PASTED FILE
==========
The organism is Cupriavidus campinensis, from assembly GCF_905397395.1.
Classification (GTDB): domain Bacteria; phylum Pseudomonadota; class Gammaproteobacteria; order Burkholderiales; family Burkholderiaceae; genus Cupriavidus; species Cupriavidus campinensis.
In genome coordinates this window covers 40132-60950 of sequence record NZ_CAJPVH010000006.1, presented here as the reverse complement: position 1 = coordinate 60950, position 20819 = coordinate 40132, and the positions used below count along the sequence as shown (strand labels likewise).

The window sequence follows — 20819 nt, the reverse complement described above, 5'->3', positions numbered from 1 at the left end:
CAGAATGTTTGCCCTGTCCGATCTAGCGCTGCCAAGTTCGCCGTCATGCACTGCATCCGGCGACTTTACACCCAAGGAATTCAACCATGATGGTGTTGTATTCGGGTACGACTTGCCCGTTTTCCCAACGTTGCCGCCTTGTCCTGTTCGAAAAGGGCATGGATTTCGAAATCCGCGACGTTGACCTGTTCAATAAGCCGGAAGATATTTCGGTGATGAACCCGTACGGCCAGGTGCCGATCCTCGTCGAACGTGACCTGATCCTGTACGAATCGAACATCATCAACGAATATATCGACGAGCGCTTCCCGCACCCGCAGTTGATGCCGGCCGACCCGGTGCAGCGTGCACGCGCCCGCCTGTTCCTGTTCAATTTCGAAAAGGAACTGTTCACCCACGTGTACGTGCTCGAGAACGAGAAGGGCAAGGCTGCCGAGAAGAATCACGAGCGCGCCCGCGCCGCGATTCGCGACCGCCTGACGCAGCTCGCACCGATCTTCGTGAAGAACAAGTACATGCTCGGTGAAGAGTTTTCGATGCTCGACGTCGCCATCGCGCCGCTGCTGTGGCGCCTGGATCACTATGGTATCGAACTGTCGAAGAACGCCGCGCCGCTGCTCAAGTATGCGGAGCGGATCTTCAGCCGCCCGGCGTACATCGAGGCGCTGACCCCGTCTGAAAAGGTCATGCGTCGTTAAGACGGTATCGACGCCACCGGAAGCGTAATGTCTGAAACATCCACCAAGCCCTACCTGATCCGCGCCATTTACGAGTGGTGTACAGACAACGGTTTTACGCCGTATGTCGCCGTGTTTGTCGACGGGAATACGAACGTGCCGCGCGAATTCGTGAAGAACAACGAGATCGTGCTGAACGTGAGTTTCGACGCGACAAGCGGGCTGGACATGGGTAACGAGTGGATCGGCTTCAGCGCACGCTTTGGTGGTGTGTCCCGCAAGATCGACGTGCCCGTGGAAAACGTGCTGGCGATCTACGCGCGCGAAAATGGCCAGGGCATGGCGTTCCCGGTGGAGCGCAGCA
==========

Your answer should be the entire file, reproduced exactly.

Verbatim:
The organism is Cupriavidus campinensis, from assembly GCF_905397395.1.
Classification (GTDB): domain Bacteria; phylum Pseudomonadota; class Gammaproteobacteria; order Burkholderiales; family Burkholderiaceae; genus Cupriavidus; species Cupriavidus campinensis.
In genome coordinates this window covers 40132-60950 of sequence record NZ_CAJPVH010000006.1, presented here as the reverse complement: position 1 = coordinate 60950, position 20819 = coordinate 40132, and the positions used below count along the sequence as shown (strand labels likewise).

The window sequence follows — 20819 nt, the reverse complement described above, 5'->3', positions numbered from 1 at the left end:
CAGAATGTTTGCCCTGTCCGATCTAGCGCTGCCAAGTTCGCCGTCATGCACTGCATCCGGCGACTTTACACCCAAGGAATTCAACCATGATGGTGTTGTATTCGGGTACGACTTGCCCGTTTTCCCAACGTTGCCGCCTTGTCCTGTTCGAAAAGGGCATGGATTTCGAAATCCGCGACGTTGACCTGTTCAATAAGCCGGAAGATATTTCGGTGATGAACCCGTACGGCCAGGTGCCGATCCTCGTCGAACGTGACCTGATCCTGTACGAATCGAACATCATCAACGAATATATCGACGAGCGCTTCCCGCACCCGCAGTTGATGCCGGCCGACCCGGTGCAGCGTGCACGCGCCCGCCTGTTCCTGTTCAATTTCGAAAAGGAACTGTTCACCCACGTGTACGTGCTCGAGAACGAGAAGGGCAAGGCTGCCGAGAAGAATCACGAGCGCGCCCGCGCCGCGATTCGCGACCGCCTGACGCAGCTCGCACCGATCTTCGTGAAGAACAAGTACATGCTCGGTGAAGAGTTTTCGATGCTCGACGTCGCCATCGCGCCGCTGCTGTGGCGCCTGGATCACTATGGTATCGAACTGTCGAAGAACGCCGCGCCGCTGCTCAAGTATGCGGAGCGGATCTTCAGCCGCCCGGCGTACATCGAGGCGCTGACCCCGTCTGAAAAGGTCATGCGTCGTTAAGACGGTATCGACGCCACCGGAAGCGTAATGTCTGAAACATCCACCAAGCCCTACCTGATCCGCGCCATTTACGAGTGGTGTACAGACAACGGTTTTACGCCGTATGTCGCCGTGTTTGTCGACGGGAATACGAACGTGCCGCGCGAATTCGTGAAGAACAACGAGATCGTGCTGAACGTGAGTTTCGACGCGACAAGCGGGCTGGACATGGGTAACGAGTGGATCGGCTTCAGCGCACGCTTTGGTGGTGTGTCCCGCAAGATCGACGTGCCCGTGGAAAACGTGCTGGCGATCTACGCGCGCGAAAATGGCCAGGGCATGGCGTTCCCGGTGGAGCGCAGCA